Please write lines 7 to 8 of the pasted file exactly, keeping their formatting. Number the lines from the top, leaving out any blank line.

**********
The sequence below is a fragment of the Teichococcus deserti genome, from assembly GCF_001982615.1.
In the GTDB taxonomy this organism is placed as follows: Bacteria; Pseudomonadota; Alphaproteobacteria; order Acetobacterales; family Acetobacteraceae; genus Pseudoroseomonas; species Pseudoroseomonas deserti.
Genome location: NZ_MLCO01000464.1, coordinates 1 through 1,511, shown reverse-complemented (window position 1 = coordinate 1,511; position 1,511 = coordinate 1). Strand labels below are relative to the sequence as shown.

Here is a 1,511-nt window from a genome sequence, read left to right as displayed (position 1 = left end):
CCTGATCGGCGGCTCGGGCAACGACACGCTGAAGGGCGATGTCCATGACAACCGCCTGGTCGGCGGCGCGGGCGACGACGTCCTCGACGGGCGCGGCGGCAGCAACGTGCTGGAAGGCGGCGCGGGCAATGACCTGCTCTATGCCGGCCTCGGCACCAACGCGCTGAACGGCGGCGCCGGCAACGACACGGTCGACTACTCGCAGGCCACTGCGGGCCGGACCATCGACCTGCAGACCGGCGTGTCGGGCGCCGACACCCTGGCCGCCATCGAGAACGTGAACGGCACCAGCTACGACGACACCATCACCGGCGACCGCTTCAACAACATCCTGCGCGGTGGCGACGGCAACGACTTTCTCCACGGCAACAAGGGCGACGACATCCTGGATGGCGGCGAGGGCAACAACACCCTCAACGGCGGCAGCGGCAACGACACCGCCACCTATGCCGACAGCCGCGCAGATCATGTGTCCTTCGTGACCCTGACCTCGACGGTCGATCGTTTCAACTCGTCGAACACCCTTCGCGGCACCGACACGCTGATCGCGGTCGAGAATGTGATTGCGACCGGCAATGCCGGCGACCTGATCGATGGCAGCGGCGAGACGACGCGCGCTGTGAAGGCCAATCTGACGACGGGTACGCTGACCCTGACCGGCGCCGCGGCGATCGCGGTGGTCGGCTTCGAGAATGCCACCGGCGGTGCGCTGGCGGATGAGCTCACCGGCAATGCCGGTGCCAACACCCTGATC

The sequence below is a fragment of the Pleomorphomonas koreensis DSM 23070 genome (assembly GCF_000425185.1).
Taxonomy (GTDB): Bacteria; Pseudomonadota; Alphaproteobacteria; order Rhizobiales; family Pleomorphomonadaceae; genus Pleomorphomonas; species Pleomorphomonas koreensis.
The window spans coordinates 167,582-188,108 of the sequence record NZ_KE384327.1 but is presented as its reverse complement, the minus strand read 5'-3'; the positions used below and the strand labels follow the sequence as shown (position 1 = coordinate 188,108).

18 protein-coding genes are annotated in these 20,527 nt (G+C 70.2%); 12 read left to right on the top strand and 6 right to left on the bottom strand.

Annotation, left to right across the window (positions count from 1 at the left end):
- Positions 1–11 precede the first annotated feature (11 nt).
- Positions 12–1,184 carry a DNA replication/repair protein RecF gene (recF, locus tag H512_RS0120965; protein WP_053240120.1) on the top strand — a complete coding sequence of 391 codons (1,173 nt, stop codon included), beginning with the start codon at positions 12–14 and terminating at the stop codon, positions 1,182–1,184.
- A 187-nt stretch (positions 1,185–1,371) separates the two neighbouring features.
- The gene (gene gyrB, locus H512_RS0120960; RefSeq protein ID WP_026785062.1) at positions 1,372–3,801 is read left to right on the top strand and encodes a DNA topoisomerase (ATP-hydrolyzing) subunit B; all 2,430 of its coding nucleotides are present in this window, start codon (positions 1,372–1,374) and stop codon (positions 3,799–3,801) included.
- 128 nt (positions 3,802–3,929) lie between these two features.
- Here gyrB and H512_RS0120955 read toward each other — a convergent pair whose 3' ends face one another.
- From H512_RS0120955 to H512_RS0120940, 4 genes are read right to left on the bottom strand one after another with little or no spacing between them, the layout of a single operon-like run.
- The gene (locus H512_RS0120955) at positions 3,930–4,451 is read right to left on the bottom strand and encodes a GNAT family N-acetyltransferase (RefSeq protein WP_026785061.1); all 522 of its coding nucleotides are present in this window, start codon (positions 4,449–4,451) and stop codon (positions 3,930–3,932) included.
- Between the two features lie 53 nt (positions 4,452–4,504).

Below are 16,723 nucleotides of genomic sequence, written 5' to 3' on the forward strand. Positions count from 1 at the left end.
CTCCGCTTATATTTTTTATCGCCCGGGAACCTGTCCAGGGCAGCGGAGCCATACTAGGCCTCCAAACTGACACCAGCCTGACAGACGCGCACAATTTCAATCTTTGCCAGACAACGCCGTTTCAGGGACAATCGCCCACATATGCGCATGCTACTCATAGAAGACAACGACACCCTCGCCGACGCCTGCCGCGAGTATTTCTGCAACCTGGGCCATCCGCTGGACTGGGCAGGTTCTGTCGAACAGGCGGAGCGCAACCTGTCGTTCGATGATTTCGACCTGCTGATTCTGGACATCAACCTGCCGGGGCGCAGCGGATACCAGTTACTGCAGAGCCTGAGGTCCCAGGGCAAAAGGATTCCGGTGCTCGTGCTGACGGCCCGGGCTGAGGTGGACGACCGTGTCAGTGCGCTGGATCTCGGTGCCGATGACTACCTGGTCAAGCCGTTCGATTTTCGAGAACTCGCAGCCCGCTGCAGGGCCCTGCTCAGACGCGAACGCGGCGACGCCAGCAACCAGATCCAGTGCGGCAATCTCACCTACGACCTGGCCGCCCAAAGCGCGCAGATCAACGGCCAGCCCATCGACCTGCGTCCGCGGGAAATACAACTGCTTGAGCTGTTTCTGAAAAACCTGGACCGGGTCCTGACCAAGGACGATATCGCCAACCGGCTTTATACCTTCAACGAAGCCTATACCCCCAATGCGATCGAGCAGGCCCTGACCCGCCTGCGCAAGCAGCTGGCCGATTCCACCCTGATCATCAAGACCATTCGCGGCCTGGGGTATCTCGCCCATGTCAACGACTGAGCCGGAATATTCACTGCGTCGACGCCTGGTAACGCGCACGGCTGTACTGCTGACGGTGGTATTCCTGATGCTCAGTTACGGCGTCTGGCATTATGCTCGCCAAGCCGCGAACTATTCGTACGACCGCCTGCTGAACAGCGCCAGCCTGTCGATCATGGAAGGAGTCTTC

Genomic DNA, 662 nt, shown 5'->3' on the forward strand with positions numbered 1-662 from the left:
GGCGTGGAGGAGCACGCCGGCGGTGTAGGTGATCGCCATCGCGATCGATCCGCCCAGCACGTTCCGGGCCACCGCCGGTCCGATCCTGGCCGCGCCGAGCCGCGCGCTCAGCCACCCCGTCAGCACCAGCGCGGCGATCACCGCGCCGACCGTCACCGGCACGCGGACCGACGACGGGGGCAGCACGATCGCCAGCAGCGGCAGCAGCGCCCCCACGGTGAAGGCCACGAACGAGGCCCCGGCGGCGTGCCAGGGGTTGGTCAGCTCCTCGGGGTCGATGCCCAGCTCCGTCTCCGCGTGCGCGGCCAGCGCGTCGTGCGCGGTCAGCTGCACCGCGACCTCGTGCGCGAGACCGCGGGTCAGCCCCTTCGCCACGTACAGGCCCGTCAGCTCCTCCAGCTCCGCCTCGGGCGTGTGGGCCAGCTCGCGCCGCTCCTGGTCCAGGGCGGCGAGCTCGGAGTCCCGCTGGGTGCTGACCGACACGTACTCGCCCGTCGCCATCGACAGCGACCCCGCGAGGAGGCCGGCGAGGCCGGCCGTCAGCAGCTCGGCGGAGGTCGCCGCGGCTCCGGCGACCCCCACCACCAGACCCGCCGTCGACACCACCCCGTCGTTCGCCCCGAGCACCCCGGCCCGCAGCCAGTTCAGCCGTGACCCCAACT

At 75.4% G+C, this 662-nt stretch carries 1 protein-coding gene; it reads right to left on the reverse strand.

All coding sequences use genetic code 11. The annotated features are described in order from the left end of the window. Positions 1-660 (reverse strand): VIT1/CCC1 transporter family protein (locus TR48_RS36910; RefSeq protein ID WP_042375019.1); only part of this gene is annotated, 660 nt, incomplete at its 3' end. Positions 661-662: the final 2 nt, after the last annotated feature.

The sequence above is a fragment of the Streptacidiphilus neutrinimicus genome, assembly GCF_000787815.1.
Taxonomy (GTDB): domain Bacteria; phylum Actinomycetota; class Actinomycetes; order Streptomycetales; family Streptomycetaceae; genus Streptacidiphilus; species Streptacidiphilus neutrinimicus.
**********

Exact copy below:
Taxonomy (GTDB): Bacteria; Pseudomonadota; Alphaproteobacteria; order Rhizobiales; family Pleomorphomonadaceae; genus Pleomorphomonas; species Pleomorphomonas koreensis.
The window spans coordinates 167,582-188,108 of the sequence record NZ_KE384327.1 but is presented as its reverse complement, the minus strand read 5'-3'; the positions used below and the strand labels follow the sequence as shown (position 1 = coordinate 188,108).